An historic steam engine built by Hunslet in Leeds in 1937 and housed in Alston since the 1990s will be sent away for overhaul. When it returns it will be equipped to burn waste wood briquettes and will be a rare example of a ‘sustainable energy’ steam engine. It will join another Leeds engine ‘BARBER’ that is returning to Alston in 2014. Together these two will be the first British-built steam locomotives on the line and will be used alongside British diesel and electric engines.
There will be an enlarged education programme based at an expanded heritage centre at Alston Station emphasising opportunities for children and adults to learn about our industrial heritage and its effects on the Pennine landscape. Importantly, the project gives scope to develop and train the volunteers that run the railway and make the best use of the huge variety of skills they bring with them and pass them on to the next generation.
Head of Heritage Lottery Fund North East, Ivor Crowther, said: “South Tynedale Railway is an important reminder of our transport heritage and is a fantastic example of the bygone and glorious age of steam. We were really impressed with the dedication and passion that the South Tynedale Railway Preservation Society demonstrated towards this conservation project and also its commitment towards nurturing volunteers, providing educational sessions to local schools and passing on valuable knowledge and skills. We know that this project will make a huge difference to the local area and visitors will be enjoying the site, and the wider natural heritage of the North Pennines, for many years to come.”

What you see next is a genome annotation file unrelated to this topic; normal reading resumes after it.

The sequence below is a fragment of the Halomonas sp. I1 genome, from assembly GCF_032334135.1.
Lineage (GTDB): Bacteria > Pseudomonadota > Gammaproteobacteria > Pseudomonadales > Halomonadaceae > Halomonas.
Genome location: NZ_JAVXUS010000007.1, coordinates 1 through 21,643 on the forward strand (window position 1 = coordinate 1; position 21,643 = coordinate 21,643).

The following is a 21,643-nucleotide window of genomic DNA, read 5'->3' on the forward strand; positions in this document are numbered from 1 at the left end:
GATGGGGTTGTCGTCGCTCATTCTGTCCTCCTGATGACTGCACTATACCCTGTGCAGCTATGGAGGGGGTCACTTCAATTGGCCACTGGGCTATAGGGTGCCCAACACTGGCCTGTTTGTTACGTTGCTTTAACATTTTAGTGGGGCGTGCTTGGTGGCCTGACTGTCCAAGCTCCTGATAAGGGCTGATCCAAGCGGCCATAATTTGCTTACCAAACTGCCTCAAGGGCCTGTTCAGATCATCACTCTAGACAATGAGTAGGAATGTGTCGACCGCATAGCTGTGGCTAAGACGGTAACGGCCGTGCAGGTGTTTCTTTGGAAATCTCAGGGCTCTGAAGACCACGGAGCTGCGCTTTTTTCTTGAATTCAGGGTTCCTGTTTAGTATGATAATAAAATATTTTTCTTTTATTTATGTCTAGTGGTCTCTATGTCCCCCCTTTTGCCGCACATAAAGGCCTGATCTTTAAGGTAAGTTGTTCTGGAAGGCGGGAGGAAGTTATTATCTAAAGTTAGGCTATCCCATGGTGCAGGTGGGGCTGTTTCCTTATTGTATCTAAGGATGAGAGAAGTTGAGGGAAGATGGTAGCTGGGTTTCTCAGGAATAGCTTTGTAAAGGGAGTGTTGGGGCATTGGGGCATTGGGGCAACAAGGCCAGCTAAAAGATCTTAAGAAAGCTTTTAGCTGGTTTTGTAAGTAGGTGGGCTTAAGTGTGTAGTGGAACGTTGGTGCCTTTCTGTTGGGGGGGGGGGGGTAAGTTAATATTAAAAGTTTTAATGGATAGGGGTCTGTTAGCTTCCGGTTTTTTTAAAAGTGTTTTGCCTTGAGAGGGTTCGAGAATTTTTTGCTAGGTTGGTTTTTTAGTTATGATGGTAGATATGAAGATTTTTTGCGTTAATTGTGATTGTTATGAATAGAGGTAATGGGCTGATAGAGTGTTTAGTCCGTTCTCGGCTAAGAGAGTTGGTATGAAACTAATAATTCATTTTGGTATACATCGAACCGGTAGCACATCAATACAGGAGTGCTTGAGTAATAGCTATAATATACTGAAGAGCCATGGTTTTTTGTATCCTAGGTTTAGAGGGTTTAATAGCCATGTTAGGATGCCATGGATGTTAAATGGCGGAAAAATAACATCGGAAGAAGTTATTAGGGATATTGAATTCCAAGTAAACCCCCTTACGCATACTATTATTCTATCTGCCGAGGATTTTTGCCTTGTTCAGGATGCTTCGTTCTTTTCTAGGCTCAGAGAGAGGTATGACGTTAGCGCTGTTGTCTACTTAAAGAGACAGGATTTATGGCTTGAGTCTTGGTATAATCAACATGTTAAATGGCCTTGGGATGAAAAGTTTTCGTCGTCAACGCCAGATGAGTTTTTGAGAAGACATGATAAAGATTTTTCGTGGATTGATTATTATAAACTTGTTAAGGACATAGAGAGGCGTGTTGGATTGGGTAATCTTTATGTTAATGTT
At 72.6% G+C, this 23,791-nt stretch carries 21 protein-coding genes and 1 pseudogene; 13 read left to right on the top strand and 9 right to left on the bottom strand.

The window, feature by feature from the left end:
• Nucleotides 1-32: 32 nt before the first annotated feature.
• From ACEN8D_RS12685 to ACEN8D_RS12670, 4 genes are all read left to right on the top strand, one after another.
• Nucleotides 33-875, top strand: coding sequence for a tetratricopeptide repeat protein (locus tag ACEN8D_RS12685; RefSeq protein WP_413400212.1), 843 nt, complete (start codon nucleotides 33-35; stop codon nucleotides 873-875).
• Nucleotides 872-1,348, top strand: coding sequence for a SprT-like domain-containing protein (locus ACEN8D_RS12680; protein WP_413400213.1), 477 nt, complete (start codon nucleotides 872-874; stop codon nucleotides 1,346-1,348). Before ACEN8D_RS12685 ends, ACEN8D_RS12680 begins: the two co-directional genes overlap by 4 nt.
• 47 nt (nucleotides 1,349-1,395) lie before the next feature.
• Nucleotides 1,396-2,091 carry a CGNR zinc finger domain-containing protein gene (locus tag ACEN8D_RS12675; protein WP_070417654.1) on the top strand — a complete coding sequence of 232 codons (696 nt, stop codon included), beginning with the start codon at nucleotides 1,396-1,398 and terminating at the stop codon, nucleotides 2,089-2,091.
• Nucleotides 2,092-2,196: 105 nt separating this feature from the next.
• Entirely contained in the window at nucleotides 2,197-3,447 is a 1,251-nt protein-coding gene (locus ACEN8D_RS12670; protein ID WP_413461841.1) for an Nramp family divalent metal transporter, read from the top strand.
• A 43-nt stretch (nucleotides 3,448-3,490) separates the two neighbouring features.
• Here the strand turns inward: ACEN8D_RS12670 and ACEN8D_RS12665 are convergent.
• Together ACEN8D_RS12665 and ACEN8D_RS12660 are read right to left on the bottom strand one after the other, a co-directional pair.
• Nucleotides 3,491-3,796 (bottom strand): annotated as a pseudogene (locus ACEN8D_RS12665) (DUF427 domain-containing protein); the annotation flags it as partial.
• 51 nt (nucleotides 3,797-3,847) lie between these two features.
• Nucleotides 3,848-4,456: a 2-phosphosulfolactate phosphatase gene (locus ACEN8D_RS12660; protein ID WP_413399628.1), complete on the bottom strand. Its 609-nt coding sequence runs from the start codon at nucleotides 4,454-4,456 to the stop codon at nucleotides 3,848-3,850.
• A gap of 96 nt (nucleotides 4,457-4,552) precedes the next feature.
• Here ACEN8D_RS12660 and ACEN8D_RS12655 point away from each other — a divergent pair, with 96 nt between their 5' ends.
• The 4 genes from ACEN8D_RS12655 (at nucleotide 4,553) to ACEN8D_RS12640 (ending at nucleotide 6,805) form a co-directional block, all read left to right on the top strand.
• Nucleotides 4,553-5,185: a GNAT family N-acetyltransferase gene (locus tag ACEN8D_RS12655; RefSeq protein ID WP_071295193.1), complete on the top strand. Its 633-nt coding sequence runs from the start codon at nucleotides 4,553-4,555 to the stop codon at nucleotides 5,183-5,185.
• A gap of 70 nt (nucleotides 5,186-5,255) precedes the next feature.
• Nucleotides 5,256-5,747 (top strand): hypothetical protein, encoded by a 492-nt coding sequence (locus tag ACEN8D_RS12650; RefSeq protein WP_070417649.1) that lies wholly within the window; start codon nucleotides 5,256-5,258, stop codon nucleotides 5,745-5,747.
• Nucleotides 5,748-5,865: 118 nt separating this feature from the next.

A project team, including a Railway Manager, is included and recruitment will start soon. A new cafe will allow expansion of the catering business and offer local employment year round. Rain water collection will fuel our coal burning steam engines. There is more that the project will deliver - too much to list here in full, many just small but important changes to the way the business will work.
Richard Graham, South Tynedale Railways’s Chairman and Alston resident, added: “This is a huge opportunity to build the economy and wellbeing of the South Tyne Valley. We are really pleased that the Heritage Lottery Fund has shown such faith in our small but flourishing organisation and I am looking forward to leading our enthusiastic team as we get to work on the project.”
Notes to editors
The South Tynedale Railway
Built on the trackbed of the former Newcastle and Carlisle standard gauge Haltwhistle to Alston line the STR is 610mm (2 foot) gauge. The voluntary South Tynedale Railway Preservation Society opened its first short stretch of track in 1983 and has extended it over the years. The charitable society’s goal is to reinstate a railway all the way from Alston in Cumbria to meet the national railway network at Haltwhistle in Northumberland. Trains run from early spring until November each year and Santa Specials operate at weekends leading up to Christmas.
February is part of the railway’s closed season and essential maintenance is underway. We cannot guarantee that there is anyone present at the station or office to take enquiries.
Katie Owen, HLF press office on 020 7591 6036 / 07973 613820
Brian Craven, STRPS, 01744 752 397, email: firstname.lastname@example.org.